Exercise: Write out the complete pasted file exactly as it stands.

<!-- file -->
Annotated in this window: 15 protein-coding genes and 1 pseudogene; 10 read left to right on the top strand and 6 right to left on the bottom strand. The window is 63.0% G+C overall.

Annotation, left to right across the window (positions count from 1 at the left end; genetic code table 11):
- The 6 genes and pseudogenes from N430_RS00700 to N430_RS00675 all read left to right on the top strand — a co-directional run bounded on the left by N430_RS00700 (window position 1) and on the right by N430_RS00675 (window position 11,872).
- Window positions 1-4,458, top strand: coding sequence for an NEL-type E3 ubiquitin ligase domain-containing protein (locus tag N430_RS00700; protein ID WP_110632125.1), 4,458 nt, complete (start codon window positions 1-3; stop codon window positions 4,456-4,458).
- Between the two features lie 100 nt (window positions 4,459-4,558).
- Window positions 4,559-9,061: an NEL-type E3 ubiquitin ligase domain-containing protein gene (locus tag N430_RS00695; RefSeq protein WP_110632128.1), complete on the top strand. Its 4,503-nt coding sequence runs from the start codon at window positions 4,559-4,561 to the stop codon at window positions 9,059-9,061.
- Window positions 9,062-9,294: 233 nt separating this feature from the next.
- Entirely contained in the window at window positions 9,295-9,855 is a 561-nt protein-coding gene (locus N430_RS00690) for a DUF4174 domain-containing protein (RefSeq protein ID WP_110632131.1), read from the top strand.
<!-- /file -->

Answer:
Annotated in this window: 15 protein-coding genes and 1 pseudogene; 10 read left to right on the top strand and 6 right to left on the bottom strand. The window is 63.0% G+C overall.

Annotation, left to right across the window (positions count from 1 at the left end; genetic code table 11):
- The 6 genes and pseudogenes from N430_RS00700 to N430_RS00675 all read left to right on the top strand — a co-directional run bounded on the left by N430_RS00700 (window position 1) and on the right by N430_RS00675 (window position 11,872).
- Window positions 1-4,458, top strand: coding sequence for an NEL-type E3 ubiquitin ligase domain-containing protein (locus tag N430_RS00700; protein ID WP_110632125.1), 4,458 nt, complete (start codon window positions 1-3; stop codon window positions 4,456-4,458).
- Between the two features lie 100 nt (window positions 4,459-4,558).
- Window positions 4,559-9,061: an NEL-type E3 ubiquitin ligase domain-containing protein gene (locus tag N430_RS00695; RefSeq protein WP_110632128.1), complete on the top strand. Its 4,503-nt coding sequence runs from the start codon at window positions 4,559-4,561 to the stop codon at window positions 9,059-9,061.
- Window positions 9,062-9,294: 233 nt separating this feature from the next.
- Entirely contained in the window at window positions 9,295-9,855 is a 561-nt protein-coding gene (locus N430_RS00690) for a DUF4174 domain-containing protein (RefSeq protein ID WP_110632131.1), read from the top strand.